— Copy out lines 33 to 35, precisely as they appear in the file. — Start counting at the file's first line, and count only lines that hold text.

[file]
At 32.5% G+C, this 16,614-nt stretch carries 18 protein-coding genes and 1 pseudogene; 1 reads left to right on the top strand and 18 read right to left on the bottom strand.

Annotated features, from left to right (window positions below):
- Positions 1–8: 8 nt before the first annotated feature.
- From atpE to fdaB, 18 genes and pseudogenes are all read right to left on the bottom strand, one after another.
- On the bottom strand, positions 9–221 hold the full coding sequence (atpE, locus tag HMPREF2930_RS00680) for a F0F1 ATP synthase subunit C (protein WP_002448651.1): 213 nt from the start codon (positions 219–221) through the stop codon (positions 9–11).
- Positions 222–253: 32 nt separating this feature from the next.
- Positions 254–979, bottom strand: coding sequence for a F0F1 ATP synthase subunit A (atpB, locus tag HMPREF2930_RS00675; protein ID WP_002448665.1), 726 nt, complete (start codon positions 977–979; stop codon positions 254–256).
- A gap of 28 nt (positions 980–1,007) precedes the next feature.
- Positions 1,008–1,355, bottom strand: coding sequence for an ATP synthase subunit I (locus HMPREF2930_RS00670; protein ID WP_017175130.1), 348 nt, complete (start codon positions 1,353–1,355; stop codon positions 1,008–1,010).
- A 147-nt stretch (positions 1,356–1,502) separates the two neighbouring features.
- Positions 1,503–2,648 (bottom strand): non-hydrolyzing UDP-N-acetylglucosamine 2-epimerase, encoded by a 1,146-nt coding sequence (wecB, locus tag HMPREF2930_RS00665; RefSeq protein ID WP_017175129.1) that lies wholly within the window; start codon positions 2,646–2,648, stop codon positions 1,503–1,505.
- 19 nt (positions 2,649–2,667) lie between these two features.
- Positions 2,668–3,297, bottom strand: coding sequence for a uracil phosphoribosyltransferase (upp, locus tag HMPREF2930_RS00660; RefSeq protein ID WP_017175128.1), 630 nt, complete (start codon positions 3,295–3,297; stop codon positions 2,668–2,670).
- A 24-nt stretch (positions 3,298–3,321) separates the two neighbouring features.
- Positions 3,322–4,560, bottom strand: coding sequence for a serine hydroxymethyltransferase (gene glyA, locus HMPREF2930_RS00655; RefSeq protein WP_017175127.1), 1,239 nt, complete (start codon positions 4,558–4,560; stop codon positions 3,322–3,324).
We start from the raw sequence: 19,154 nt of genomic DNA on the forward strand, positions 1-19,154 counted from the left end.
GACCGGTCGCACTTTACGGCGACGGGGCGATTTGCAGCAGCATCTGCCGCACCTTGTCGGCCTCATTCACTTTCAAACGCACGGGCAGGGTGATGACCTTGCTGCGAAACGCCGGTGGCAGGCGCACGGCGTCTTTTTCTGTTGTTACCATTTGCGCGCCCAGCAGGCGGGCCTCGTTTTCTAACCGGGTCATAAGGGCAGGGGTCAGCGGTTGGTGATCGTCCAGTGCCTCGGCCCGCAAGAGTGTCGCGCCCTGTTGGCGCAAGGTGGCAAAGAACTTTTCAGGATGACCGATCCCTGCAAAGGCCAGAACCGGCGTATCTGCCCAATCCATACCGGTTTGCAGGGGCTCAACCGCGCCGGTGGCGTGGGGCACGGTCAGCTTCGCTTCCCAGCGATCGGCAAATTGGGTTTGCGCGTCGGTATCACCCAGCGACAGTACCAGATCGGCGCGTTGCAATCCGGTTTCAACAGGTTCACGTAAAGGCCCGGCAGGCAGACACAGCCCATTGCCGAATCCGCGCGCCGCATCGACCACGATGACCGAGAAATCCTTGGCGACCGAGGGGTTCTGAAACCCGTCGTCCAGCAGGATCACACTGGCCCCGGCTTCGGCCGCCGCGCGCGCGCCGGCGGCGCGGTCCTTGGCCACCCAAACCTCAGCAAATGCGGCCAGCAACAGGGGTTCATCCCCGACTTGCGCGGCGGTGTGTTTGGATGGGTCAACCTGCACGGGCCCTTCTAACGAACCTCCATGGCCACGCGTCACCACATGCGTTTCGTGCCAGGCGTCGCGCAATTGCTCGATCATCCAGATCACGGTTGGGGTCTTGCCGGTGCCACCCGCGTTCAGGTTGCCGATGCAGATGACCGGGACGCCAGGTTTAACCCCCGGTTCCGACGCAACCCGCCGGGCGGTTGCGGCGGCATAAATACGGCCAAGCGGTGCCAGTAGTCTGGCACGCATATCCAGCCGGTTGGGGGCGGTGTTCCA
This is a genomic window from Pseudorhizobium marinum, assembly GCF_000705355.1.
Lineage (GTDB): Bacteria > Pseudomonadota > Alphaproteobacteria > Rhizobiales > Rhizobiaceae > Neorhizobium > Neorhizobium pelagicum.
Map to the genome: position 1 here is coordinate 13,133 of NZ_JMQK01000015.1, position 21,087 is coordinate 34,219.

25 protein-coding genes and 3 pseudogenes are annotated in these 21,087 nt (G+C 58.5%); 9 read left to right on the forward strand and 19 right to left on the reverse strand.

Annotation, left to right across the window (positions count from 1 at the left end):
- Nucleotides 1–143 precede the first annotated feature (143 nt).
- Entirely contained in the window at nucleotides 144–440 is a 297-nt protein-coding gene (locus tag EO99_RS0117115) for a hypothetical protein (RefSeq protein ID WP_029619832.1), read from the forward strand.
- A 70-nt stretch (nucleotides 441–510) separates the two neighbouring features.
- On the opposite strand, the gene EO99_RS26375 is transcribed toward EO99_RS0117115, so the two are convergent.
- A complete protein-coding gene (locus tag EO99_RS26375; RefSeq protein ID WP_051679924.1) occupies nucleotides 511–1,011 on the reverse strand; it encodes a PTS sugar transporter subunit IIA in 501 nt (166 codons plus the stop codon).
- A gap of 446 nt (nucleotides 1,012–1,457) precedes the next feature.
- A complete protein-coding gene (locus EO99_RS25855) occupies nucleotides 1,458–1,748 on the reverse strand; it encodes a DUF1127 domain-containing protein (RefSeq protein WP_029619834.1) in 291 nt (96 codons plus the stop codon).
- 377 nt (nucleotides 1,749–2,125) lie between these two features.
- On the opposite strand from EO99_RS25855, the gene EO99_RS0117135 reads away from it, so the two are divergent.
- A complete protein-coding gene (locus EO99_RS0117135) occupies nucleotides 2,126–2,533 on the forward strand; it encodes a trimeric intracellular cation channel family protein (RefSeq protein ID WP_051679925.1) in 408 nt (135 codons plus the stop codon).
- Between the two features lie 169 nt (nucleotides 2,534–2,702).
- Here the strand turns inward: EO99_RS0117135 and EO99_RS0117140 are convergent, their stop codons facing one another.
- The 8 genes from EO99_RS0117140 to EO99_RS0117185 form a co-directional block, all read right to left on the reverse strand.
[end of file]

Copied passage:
- Between the two features lie 169 nt (nucleotides 2,534–2,702).
- Here the strand turns inward: EO99_RS0117135 and EO99_RS0117140 are convergent, their stop codons facing one another.
- The 8 genes from EO99_RS0117140 to EO99_RS0117185 form a co-directional block, all read right to left on the reverse strand.